Tropical Storm Barry is aiming for landfall as a Category 1 hurricane in Louisiana. It may come ashore in a relatively low population area, but its effects will expand over a large region, including many major population centers.
With maximum rainfall of at least 20 inches predicted, flooding is the preeminent concern, and the risk of high water will extend well inland from the coast. There’s also a chance for some tornadoes, as is common in tropical weather systems making landfall in the region.
Let’s take a look at the wet and windy forecast for a set of cities.
Morgan City may be the population center closest to where Barry makes landfall, and home to some of its worst impacts. Hurricane and storm surge warnings are in effect in the city of about 12,000 people. Wind is forecast to reach 50 to 65 mph sustained with gusts to 90 mph. A storm surge of three to five feet above normally dry land is also anticipated as the storm makes landfall Saturday morning, inundating low-lying areas near the coast.
Rain totals should surpass a foot and perhaps approach 20 inches in this area. In addition to damaging winds from Barry itself, tornadoes are possible, as well. The forecast is similar in Jeanerette and New Iberia.
About 40 miles northwest, Lafayette is the biggest city near the center of the predicted storm track within 60 miles of the coast. A tropical storm warning is up there, where heavy showers and storms start as soon as late Friday. The bulk of the rain and wind are expected from Saturday morning through midday Sunday. Sustained winds of tropical storm force (39 mph+) and gusts to around 60 or 80 mph are likely, along with about six to 10 inches of rain. If the storm ends up tracking a bit more to the east, rain and wind risks may diminish somewhat.
Despite its inland location, Baton Rouge may experience some of the worst impacts from Barry, since the heaviest rain is likely to set up east of the center of its track. Tropical storm conditions are expected Saturday, with the risk of damaging gusts. The heaviest rain may come Saturday night into early Sunday, when flooding concerns increase rapidly. Rainfall totals in excess of a foot seem a good bet in this region. To the south, as much as 20 inches is forecast. Making matters worse, many rivers like the Mississippi are already at flood stage. This area may also face a threat from tornadoes in rain bands — although most tropical twisters are weak and short-lived.
To the east in New Orleans, the worst conditions are expected Saturday, when bands of very heavy rain are likely. The edge of the heaviest rain may end up near the city. Some computer models forecast as little as two inches of rain while others predict up to 15 inches, so small shifts in the storm track could have major implications. The official forecast is for around six to eight inches of rain.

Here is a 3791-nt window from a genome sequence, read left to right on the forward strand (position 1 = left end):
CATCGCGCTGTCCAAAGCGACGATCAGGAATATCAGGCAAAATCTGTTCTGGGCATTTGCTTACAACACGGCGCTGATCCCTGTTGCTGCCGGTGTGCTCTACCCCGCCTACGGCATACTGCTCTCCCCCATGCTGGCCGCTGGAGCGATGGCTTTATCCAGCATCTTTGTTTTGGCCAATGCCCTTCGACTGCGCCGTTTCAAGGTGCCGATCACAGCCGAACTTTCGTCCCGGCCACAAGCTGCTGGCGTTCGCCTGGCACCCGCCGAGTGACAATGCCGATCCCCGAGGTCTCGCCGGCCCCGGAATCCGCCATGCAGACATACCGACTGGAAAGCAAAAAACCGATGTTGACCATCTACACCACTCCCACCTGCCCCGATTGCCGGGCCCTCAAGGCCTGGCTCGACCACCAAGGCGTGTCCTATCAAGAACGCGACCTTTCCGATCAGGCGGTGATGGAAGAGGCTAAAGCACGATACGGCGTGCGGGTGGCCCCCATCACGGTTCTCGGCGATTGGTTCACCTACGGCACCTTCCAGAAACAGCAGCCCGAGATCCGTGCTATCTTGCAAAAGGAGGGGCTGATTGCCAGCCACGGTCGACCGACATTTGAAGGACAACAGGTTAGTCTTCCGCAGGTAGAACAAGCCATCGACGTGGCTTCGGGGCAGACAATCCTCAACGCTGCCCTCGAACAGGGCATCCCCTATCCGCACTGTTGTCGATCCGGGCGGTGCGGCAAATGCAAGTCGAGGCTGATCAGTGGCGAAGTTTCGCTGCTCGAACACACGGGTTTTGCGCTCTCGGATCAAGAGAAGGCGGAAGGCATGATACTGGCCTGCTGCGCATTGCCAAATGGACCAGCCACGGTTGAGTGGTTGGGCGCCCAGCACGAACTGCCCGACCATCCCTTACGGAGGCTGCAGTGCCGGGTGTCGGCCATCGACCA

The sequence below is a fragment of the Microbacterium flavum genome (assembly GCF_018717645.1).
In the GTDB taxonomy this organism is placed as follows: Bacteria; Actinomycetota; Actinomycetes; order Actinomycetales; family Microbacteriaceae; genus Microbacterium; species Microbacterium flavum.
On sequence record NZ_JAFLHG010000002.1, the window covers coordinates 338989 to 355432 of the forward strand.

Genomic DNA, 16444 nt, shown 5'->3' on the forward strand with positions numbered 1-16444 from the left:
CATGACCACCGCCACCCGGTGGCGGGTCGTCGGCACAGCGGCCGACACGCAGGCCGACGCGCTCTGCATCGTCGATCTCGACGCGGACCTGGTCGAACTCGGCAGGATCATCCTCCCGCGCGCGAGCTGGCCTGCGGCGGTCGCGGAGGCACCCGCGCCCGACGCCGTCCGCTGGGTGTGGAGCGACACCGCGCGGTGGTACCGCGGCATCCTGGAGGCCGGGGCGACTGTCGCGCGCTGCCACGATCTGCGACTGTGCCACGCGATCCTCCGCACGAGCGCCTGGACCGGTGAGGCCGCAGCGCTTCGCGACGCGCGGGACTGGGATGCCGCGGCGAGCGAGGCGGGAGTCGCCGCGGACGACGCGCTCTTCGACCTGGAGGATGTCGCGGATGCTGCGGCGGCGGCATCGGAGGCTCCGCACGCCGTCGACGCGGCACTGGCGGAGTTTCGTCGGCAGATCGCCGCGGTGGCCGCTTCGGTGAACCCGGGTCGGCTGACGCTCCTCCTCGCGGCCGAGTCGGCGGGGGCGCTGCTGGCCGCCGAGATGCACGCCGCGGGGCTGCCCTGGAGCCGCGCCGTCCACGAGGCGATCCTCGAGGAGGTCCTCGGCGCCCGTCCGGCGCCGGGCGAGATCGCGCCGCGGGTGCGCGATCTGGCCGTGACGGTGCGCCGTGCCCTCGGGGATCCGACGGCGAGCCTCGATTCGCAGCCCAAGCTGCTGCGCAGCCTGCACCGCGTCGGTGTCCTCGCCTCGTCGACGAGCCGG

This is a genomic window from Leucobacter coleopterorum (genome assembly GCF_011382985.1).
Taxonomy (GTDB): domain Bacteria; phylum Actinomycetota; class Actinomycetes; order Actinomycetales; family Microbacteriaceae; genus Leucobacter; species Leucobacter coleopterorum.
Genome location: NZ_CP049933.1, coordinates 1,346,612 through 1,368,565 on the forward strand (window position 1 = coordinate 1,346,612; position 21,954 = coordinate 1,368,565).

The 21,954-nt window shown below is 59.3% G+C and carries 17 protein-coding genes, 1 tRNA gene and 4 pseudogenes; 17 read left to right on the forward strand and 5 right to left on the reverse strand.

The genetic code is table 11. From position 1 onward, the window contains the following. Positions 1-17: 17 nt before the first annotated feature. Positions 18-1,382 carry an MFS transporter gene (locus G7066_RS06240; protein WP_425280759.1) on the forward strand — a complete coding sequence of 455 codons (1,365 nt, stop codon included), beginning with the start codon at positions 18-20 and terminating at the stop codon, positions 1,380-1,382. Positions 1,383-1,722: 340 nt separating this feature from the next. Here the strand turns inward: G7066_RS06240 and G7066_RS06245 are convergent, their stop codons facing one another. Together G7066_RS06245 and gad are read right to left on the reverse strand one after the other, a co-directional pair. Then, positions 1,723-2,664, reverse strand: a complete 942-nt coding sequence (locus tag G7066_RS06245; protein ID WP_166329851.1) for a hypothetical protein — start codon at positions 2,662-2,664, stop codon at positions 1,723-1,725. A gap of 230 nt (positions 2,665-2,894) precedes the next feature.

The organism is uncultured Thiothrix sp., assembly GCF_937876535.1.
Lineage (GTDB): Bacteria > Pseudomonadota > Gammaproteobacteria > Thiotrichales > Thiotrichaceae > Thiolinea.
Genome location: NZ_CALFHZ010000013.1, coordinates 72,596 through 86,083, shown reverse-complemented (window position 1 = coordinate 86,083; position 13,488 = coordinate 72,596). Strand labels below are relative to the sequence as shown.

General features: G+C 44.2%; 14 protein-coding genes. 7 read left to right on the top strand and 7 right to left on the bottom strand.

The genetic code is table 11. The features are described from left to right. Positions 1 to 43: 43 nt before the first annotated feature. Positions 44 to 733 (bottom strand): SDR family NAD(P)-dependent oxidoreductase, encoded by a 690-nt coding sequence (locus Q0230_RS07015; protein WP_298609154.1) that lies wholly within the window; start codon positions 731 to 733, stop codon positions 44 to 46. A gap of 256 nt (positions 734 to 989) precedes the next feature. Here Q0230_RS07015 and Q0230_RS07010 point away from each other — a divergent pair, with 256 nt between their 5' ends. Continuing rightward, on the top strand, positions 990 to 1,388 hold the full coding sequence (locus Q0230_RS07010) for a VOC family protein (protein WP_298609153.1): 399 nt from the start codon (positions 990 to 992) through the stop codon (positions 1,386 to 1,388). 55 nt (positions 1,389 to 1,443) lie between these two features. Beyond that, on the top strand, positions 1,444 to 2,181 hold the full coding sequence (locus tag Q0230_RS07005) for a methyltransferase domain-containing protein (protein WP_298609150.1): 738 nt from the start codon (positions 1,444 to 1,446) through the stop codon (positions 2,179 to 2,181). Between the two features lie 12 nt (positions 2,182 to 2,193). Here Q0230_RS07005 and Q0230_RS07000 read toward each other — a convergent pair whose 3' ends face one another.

To the east, Gulfport, Miss., was already dealing with Barry’s outer bands on Friday. Waves of heavy showers and gusty winds will continue across the region through at least Saturday. Roughly half a foot of rain is possible although, like in New Orleans, the edge of the heaviest precipitation may end up near the city. Storm surge and tropical storm watches are in effect, but winds are likely to stay below criteria and expected surge is on the order of one to three feet at this point.
In central Louisiana, Alexandria is right along the edge of the more significant rainfall. If the storm tracks east of the city, rainfall totals will be reduced. As of now, about three to five inches of rain is expected as the center tracks just to the east Saturday night into early Sunday. In addition to the rain, some damaging wind gusts are possible.
Given Barry’s forecast track, initially moving north but then bending eastward, Jackson, Miss., could see periods of rain and thunderstorms lasting several days. Flooding is a risk if heavy rain bands track over the city repeatedly. Eight to 10 inches are predicted in Jackson and much of western Mississippi, but shifts in the storm track could mean higher or lower amounts. Tornadoes may also become a risk both Saturday and Sunday.
The forecast uncertainty grows farther north into Little Rock. Here the weather doesn’t head downhill until Sunday and perhaps late Sunday. Some model forecasts bring the storm center into the area, where it meanders and dies out before getting swept away. Other model forecasts steer the storm to its east. The wetter forecasts, which bring the center close to the city, predict about three to six inches, and even more if the storm stalls. The city could also end up mostly dry if Barry tracks to the east.
After Barry meanders across the south-central United States for a few days, the remnants are expected to get picked up by the jet stream and pushed toward the Ohio Valley and off the Mid-Atlantic coast by late next week.